Shrimp is one of the export commodities from the aquaculture subsector with a high economic value. In 2022, the shrimp export value was US$2.16 billion with a volume of 241,202 tonnes. However, the value decreased by 3.22% in 2021 to US$2.23 billion.
The United States was Indonesia’s biggest shrimp importer. In 2021, shrimp exports to the US reached US$1.59 billion with a volume of 180,000 tonnes. Per September 2022, shrimp exports to the US decreased to US$1.1 billion with a volume of 118,000 tonnes. This decline was caused by Ecuador beating Indonesia in terms of shrimp exports with their cheaper shrimp.
In 2010, shrimp production in Ecuador was only 145,000 tonnes, yet it rose significantly to 675,000 tonnes in 2020. Systematically, their shrimp production increased 400%. In June 2022, Ecuador supplied 19,164 MT of shrimp to the US, and this value increased further to 19,832 MT in the following July. This increased shrimp production is made possible by proper shrimp farm management which allows lower shrimp prices. The reasons are as follows:
Aside from those factors, Ecuador also gains the support of various parties for their shrimp industry. Their local universities exert a training program for cultivation and modify their curriculum to include aquaculture practices.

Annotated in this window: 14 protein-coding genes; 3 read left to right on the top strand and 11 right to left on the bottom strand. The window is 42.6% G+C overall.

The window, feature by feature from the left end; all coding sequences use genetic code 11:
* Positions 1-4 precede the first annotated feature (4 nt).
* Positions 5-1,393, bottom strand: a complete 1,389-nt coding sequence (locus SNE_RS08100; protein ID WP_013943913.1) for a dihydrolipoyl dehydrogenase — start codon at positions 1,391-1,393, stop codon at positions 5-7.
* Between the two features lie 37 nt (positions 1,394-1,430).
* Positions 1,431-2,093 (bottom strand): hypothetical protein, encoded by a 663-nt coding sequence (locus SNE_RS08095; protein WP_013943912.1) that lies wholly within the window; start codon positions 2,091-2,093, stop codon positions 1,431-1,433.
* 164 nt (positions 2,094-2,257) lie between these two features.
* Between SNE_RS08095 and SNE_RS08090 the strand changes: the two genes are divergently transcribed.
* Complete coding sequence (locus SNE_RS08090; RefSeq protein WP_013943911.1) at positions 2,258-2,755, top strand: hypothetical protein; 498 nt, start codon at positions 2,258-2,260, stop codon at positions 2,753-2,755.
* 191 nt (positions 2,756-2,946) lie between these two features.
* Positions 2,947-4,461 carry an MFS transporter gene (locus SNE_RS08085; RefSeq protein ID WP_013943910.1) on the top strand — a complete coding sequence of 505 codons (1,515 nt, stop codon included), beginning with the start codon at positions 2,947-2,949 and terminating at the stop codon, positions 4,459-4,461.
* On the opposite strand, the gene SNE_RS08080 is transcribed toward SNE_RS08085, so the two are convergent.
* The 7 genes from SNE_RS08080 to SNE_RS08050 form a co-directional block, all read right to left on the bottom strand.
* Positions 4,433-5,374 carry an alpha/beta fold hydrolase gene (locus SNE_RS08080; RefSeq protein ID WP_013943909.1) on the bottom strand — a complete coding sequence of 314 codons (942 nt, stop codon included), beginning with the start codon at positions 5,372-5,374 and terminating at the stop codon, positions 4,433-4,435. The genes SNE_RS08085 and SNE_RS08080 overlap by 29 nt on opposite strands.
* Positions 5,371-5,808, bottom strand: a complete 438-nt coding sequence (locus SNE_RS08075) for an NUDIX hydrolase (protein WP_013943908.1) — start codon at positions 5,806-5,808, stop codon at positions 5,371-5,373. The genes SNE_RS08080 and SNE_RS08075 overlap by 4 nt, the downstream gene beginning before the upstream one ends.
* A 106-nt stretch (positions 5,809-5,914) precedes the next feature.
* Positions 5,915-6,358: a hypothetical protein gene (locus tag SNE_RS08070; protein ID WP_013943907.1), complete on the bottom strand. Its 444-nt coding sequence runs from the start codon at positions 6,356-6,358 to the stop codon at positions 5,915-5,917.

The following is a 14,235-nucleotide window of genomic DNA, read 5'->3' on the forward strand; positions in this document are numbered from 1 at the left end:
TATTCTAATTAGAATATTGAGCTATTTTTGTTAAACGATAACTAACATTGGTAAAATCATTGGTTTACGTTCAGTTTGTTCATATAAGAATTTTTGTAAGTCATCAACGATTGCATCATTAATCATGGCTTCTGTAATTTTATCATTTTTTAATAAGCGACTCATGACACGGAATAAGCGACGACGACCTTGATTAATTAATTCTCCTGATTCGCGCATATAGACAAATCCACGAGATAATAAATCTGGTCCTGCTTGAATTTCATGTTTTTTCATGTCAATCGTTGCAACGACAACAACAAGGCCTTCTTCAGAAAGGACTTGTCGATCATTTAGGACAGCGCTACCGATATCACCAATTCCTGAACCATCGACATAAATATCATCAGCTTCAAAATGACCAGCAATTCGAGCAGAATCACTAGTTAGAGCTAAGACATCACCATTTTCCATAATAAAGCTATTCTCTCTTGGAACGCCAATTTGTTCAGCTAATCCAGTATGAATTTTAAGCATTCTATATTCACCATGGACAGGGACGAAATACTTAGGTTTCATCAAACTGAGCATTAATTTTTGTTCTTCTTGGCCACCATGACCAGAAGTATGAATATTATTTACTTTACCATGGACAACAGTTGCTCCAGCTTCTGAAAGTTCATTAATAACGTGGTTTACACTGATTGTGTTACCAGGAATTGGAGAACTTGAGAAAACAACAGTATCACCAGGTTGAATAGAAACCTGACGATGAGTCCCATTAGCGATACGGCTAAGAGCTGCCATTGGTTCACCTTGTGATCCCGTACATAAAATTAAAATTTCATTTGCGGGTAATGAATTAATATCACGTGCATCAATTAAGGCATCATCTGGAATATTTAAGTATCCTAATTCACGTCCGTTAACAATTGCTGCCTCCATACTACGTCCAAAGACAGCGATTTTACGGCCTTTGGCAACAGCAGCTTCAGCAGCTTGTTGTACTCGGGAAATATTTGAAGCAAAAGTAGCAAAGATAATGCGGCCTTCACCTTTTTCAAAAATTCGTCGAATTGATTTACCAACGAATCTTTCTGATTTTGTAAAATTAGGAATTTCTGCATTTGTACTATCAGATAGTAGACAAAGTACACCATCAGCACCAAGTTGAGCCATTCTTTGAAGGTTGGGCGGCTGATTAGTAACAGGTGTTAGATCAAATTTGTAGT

Ecuador’s government also highly supports its shrimp farmers to legalize their farms. Before that, many farms built on coastal areas have not been legalized. In 2008, a legalization program was introduced to small to mid-level farmers, obliging them to conserve the environment with sustainable practices. The government also aids the funding for several sectors such as energy and shrimp fry to decrease production costs.
Indonesia has better opportunities than Ecuador due to its geographical and farm area advantage. Based on data from the Ministry of Marine Affairs and Fisheries (KKP), Indonesia has 300,051 ha of available area for shrimp cultivation. However, Indonesia has not been able to use all this land for productive and sustainable cultivation. We also need to prioritize producing disease-resistant shrimp instead of fast-growing shrimp and focus on efficiency over stocking density. Better awareness of proper farm management is needed to maintain a balance between the environment and farmers’ livelihoods.
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